Stronger pound continues to drag on FTSE

Struggling commodity prices and stronger sterling undermined the FTSE 100 as it nudged 0.1% lower to 7,105.

The blue-chip index bias towards overseas earnings saw it benefit from a weaker pound after the Brexit vote, although this trend reversed following UK Prime Minister Theresa May's shock decision to call a snap general election in June.

Brent crude oil slid 1% higher to $53.46 per barrel, while commodity prices slipped in the other direction.

Gold retreated 0.1% to $1,279 per ounce and copper fell 0.2% to $5,577 per tonne.

OVERSEAS MARKETS

Cloud platform giant IBM was the biggest faller on the Dow Jones. The stock tumbled by nearly 5% on declining sales and dragged US stocks lower on Wednesday.

Asian markets didn't fare much better as indices in Japan and China were flat on Thursday.

The only exception was the Hang Seng in Hong Kong, which closed 1% higher as investors felt less uneasy about geopolitical tensions with North Korea.

FTSE 100 RISERS AND FALLERS

Ben & Jerry's owner Unilever (ULVR) boosted its turnover in its first quarter of 2017 by 6.1% to €13.3bn, and hiked its quarterly dividend on a confident outlook. Shares in the consumer colossus advanced 1.5% to €39.97.

Challenging weather conditions in Western Australia failed to bring Rio Tinto (RIO) down as the miner delivered solid production in the first quarter of 2017, but the stock was flat at £30.34.

More people tuned into NOW TV owner Sky (SKY) as recorded nine-month revenues jumped 11% in reported terms to £9.64bn thanks to growth in the UK, Ireland, Germany, Austria and Italy.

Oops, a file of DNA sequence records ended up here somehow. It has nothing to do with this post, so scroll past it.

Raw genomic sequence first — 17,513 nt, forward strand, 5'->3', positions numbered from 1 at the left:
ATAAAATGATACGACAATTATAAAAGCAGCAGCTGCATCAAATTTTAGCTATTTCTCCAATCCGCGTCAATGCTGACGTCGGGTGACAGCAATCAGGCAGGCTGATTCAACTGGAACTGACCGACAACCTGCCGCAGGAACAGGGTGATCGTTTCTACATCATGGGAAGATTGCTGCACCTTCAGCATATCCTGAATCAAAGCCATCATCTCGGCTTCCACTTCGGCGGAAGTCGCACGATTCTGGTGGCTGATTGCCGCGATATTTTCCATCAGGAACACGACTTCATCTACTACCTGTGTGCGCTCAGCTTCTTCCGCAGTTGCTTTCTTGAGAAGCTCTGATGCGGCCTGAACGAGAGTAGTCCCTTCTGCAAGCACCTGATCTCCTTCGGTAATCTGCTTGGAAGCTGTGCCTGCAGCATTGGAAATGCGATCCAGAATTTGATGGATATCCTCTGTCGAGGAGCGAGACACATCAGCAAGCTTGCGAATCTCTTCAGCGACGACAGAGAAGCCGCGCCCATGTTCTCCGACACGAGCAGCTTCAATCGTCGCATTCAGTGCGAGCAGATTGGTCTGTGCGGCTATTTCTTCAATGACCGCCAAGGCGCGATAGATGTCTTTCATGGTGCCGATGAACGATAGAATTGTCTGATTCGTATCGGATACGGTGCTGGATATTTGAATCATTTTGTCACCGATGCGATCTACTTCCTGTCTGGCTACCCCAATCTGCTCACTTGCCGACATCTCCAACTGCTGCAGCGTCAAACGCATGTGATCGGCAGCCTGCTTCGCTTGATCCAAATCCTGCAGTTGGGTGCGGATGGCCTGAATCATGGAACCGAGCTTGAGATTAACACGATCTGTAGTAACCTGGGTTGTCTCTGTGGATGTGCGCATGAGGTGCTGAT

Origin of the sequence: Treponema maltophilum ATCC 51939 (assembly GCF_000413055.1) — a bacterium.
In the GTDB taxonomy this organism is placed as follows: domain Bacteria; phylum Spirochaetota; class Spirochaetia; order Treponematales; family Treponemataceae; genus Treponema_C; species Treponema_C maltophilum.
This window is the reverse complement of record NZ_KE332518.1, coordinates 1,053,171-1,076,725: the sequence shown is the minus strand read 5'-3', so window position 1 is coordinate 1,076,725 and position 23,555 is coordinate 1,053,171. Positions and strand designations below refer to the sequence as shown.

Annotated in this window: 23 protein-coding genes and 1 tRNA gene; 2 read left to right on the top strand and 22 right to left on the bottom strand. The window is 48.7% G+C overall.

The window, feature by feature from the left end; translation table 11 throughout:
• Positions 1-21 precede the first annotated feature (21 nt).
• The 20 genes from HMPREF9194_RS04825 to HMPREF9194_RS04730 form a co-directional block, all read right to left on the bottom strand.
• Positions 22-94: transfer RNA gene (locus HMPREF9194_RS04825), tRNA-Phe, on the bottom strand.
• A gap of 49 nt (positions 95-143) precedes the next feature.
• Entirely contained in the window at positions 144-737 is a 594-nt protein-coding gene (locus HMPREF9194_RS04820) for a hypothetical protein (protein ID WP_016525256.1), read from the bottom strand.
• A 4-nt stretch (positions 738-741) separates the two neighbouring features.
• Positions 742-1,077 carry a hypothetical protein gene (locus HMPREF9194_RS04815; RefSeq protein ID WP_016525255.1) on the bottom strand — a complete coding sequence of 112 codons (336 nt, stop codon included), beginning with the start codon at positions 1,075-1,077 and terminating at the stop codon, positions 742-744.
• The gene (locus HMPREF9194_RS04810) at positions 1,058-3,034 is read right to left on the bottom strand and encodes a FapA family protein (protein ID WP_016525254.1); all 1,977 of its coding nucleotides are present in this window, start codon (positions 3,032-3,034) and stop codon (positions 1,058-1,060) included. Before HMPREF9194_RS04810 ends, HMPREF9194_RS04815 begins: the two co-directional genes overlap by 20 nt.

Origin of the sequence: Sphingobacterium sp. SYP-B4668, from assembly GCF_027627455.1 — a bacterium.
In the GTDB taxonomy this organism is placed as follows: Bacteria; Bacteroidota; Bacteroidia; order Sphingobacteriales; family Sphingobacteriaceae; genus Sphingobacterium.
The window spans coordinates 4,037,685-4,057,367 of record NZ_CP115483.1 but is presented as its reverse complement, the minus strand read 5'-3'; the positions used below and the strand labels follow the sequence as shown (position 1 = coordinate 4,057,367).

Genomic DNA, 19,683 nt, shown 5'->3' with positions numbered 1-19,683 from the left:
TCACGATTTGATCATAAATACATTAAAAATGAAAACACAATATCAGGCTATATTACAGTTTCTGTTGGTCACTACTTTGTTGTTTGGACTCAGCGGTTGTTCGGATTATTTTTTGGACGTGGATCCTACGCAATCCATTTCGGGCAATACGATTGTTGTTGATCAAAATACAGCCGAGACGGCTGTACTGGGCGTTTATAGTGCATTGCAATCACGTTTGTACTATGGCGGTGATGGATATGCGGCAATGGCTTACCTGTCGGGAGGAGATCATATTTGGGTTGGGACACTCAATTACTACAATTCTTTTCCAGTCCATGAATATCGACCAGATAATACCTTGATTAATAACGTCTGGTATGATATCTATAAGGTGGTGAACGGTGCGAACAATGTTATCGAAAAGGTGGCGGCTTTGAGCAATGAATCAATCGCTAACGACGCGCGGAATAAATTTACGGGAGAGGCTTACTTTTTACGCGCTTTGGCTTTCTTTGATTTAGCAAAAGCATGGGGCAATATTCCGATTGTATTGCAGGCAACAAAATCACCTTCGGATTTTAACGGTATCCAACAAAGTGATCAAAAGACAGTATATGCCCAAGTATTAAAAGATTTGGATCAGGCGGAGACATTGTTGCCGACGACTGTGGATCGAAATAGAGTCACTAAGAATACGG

FTSE 250 RISERS AND FALLERS

Embattled Southern Rail operator Go-Ahead (GOG) maintained its full year expectations for its bus and rail divisions provided at its half year results in February. This was a relief for investors as the stock accelerated 3% to £17.81.

Asset manager Man Group (EMG) continued the upbeat trend in the sector as its assets under management rose 10% in its first quarter, prompting a 6% increase to 149.4p.

Investors were not thrilled with Debenhams (DEB) new CEO Sergio Bucher's plans to make the department stores a destination for 'social shopping'. Previously £350m was allocated to a turnaround plan out to 2020, but this cost was hiked by £100m. The stock fell 6% to 52p.

SMALL CAP RISERS AND FALLERS

Ortac Resources (OTC) agreed to form a joint venture with a Slovakian company to jointly develop the Sturec Gold Project at Kremnica. It was seen as a golden deal as the stock soared 24% to 3.8p.

A memorandum of understanding with Mbeya Cement to develop a strategic regional collaboration and supply of materials agreement boosted Kibo Mining (KIBO) by 2.6% to 5.2p.

UK-based Modern Water (MWG) sealed the sale of its proprietary forward osmosis technology for seawater desalination to Hangzhou Water Treatment Technology Development Center in China. Shares in the holding company sparked 20.5% to 11.9p.

Middle East hotel owner Action Hotels (AHCG) struggled despite management expecting to report rises in full year total revenue and earnings on top of solid trading in its first quarter of 2017.

The market was unhappy with Shearwater's (SWG) conditional agreement to take over software solutions provider SecurEnvoy for £20m as the stock was marked 9.5% lower to 4.3p.